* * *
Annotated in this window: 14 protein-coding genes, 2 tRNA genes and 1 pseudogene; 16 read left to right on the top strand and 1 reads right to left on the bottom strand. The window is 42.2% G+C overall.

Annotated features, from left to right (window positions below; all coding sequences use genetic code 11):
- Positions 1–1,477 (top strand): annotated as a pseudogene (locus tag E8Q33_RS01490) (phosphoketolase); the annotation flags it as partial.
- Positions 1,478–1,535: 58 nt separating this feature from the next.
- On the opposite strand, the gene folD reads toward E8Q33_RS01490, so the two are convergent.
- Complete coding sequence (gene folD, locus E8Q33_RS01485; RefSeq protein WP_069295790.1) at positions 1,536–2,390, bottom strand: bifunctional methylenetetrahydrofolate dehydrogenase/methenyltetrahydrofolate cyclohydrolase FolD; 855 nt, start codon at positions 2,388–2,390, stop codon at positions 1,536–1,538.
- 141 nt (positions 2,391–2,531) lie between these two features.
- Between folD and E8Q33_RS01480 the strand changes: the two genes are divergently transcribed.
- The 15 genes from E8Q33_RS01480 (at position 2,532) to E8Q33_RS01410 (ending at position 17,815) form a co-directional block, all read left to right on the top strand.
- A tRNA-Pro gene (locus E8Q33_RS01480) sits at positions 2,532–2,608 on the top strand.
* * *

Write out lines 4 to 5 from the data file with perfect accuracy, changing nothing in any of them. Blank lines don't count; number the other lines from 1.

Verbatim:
- Positions 1,478–1,535: 58 nt separating this feature from the next.
- On the opposite strand, the gene folD reads toward E8Q33_RS01490, so the two are convergent.